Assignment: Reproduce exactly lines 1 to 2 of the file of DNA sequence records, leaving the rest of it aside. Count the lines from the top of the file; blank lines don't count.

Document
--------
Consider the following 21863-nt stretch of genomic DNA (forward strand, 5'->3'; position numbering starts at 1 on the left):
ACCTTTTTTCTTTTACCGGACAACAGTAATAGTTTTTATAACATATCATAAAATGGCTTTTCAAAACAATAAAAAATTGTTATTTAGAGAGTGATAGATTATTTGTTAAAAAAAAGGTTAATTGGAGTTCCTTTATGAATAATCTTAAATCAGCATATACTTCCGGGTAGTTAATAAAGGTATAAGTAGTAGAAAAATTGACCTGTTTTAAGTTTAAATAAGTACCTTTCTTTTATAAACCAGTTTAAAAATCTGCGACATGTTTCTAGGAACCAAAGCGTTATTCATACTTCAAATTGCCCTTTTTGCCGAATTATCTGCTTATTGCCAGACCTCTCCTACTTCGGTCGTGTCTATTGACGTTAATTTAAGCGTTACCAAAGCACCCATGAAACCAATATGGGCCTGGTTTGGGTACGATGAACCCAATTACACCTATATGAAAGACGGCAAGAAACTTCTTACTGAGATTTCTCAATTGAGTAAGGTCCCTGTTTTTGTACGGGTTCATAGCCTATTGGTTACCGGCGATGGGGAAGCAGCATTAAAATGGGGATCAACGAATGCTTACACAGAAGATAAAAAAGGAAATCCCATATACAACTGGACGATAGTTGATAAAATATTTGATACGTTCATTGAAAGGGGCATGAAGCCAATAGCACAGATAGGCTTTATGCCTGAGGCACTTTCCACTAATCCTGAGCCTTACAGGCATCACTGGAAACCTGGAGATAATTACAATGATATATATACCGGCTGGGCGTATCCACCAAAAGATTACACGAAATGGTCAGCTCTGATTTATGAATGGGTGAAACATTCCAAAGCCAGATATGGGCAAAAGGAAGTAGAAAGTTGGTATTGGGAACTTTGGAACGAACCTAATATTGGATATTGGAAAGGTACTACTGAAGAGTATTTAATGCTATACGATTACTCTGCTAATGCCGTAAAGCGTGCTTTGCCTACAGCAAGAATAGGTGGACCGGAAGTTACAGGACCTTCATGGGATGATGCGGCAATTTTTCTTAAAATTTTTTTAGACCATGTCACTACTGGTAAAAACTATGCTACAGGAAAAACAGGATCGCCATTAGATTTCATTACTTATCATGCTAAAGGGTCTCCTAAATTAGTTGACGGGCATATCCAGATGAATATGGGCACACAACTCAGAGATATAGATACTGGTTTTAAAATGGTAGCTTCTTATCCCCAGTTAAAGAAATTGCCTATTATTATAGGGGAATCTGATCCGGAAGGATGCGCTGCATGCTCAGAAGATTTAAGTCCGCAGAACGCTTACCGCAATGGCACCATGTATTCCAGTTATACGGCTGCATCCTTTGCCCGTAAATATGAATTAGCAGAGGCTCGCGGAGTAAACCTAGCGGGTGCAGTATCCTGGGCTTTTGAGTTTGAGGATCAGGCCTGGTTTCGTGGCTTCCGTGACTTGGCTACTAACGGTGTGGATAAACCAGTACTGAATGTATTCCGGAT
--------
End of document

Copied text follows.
Consider the following 21863-nt stretch of genomic DNA (forward strand, 5'->3'; position numbering starts at 1 on the left):
ACCTTTTTTCTTTTACCGGACAACAGTAATAGTTTTTATAACATATCATAAAATGGCTTTTCAAAACAATAAAAAATTGTTATTTAGAGAGTGATAGATTATTTGTTAAAAAAAAGGTTAATTGGAGTTCCTTTATGAATAATCTTAAATCAGCATATACTTCCGGGTAGTTAATAAAGGTATAAGTAGTAGAAAAATTGACCTGTTTTAAGTTTAAATAAGTACCTTTCTTTTATAAACCAGTTTAAAAATCTGCGACATGTTTCTAGGAACCAAAGCGTTATTCATACTTCAAATTGCCCTTTTTGCCGAATTATCTGCTTATTGCCAGACCTCTCCTACTTCGGTCGTGTCTATTGACGTTAATTTAAGCGTTACCAAAGCACCCATGAAACCAATATGGGCCTGGTTTGGGTACGATGAACCCAATTACACCTATATGAAAGACGGCAAGAAACTTCTTACTGAGATTTCTCAATTGAGTAAGGTCCCTGTTTTTGTACGGGTTCATAGCCTATTGGTTACCGGCGATGGGGAAGCAGCATTAAAATGGGGATCAACGAATGCTTACACAGAAGATAAAAAAGGAAATCCCATATACAACTGGACGATAGTTGATAAAATATTTGATACGTTCATTGAAAGGGGCATGAAGCCAATAGCACAGATAGGCTTTATGCCTGAGGCACTTTCCACTAATCCTGAGCCTTACAGGCATCACTGGAAACCTGGAGATAATTACAATGATATATATACCGGCTGGGCGTATCCACCAAAAGATTACACGAAATGGTCAGCTCTGATTTATGAATGGGTGAAACATTCCAAAGCCAGATATGGGCAAAAGGAAGTAGAAAGTTGGTATTGGGAACTTTGGAACGAACCTAATATTGGATATTGGAAAGGTACTACTGAAGAGTATTTAATGCTATACGATTACTCTGCTAATGCCGTAAAGCGTGCTTTGCCTACAGCAAGAATAGGTGGACCGGAAGTTACAGGACCTTCATGGGATGATGCGGCAATTTTTCTTAAAATTTTTTTAGACCATGTCACTACTGGTAAAAACTATGCTACAGGAAAAACAGGATCGCCATTAGATTTCATTACTTATCATGCTAAAGGGTCTCCTAAATTAGTTGACGGGCATATCCAGATGAATATGGGCACACAACTCAGAGATATAGATACTGGTTTTAAAATGGTAGCTTCTTATCCCCAGTTAAAGAAATTGCCTATTATTATAGGGGAATCTGATCCGGAAGGATGCGCTGCATGCTCAGAAGATTTAAGTCCGCAGAACGCTTACCGCAATGGCACCATGTATTCCAGTTATACGGCTGCATCCTTTGCCCGTAAATATGAATTAGCAGAGGCTCGCGGAGTAAACCTAGCGGGTGCAGTATCCTGGGCTTTTGAGTTTGAGGATCAGGCCTGGTTTCGTGGCTTCCGTGACTTGGCTACTAACGGTGTGGATAAACCAGTACTGAATGTATTCCGGAT